Crucial textual evidence reveals inerrancy
This view of manuscript history indicates great attention be given to context, grammar, word-choice & doctrinal soundness, separating manuscripts by such criteria of textual evidence. High quality of this type, along with great numbers of manuscripts, identifies a true text class. Older and few Alexandrian Greek texts that are preferred by scholars fail these basic qualifications of authenticity, as emphasized by some striking evidence of Alexandrian-text corruption by scribes having dogmatic motives, and careless scribes who likely were non-regenerate. When we apply to the Traditional Text the criteria of textual evidence, as is done on the present website, we conclude that certain manu- scripts of this type qualify as inerrant, and are represented by the Received Text derived from the Traditional Text. Inerrancy becomes recognizable, as expected if God reveals it to enable confidence in His Word.
Crucial exact equivalence of literality preserves inerrancy
Inerrancy means freedom from error, which most basically is freedom from an inexact sense in all passage meanings, and from grammatical error. Inerrancy preservation requires wording literality sustained adequately to attain exact equivalence with texts of long-lost autographs, which can only be judged today by the consistency & logic in copies of traditional texts (preservation over the centuries applies only to traditional texts). This doesn't require complete literality preservation, and copies of traditional texts all teaching the same concepts, exactly & totally, will preserve inerrancy, despite minor differences in rendering words, phrases or clauses. Inerrancy requires a state of the text teaching readers exactly & totally what God wants them to know, and what they are to practice when teaching takes the form of commandments or direction. This view of inerrancy recognizes the human factor involved as God preserves the text and individuality of human writers as they do their best to ensure accuracy. Exact equival- ence among traditional texts with minor literality differences is the form of inerrancy preservation that would result from combining the divine factor with the human one. It is vital to realize that different editions often don't exhibit exact equivalence, and in such cases textual evidence of context, word-choice & grammar distinguish inerrant readings. Either way, inerrancy is preserved, and readers should keep both of these concepts in mind.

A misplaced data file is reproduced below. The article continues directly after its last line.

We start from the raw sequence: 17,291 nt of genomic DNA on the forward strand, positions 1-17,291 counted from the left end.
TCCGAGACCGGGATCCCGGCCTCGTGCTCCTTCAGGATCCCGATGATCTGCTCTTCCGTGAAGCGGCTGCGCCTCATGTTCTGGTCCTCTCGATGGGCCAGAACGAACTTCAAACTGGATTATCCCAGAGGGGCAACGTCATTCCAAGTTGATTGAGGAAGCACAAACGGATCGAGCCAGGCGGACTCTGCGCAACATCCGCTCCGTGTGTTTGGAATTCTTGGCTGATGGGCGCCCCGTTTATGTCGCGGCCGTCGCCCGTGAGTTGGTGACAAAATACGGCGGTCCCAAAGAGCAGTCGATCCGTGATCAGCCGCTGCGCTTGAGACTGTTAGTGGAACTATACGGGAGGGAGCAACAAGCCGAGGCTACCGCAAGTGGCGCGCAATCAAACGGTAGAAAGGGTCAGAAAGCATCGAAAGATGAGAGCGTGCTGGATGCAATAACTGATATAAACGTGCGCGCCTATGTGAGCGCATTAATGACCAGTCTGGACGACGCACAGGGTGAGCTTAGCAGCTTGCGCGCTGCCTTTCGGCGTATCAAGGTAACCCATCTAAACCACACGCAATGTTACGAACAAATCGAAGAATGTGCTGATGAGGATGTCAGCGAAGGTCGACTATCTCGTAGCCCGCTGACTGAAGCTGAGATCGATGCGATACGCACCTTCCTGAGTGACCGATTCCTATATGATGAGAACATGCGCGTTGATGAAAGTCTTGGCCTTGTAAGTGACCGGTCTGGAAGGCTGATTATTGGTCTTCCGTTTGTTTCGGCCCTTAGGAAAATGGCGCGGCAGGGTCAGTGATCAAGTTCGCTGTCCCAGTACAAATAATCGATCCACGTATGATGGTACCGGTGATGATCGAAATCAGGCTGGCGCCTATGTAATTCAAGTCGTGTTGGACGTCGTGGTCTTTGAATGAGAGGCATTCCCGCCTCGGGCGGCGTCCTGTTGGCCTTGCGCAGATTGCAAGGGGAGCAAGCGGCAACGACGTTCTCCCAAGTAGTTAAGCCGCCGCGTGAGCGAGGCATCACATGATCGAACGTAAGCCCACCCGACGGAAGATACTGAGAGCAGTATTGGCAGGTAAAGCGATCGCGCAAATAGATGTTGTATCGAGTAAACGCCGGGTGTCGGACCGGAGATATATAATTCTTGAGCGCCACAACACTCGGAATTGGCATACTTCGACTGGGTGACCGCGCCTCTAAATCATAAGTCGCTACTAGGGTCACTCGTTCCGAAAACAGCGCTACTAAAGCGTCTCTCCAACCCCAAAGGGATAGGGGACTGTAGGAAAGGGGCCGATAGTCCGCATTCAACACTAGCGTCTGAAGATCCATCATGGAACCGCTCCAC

This combination of divine & human factors in the written Word is perhaps meant to reflect the image of the Savior, the Living Word who is represented by the written Word. Christ the divine Son took on flesh, and had the nature of men to the fullest extent of love in its truest form of compassion, and was free of even the slightest tinge of sin & error. Yet even He was scorned by those of the world, as if He were like them, for they were unable to judge inerrant humanity. In related fashion, the divine Living Word works through merely human writers to give us an inerrant written guide to life, judgment and eternity, but various inerrant texts that present inerrant teachings show differences in literality due to human differences in language choice (like the variant renderings of a given teaching by different gospel writers). Thus the humanity of the writers provides grounds for rejection of the Word by scoffers who cannot discern the divine hand at work through human writers, just as the human form of the Savior provided grounds for scoffers to reject His deity.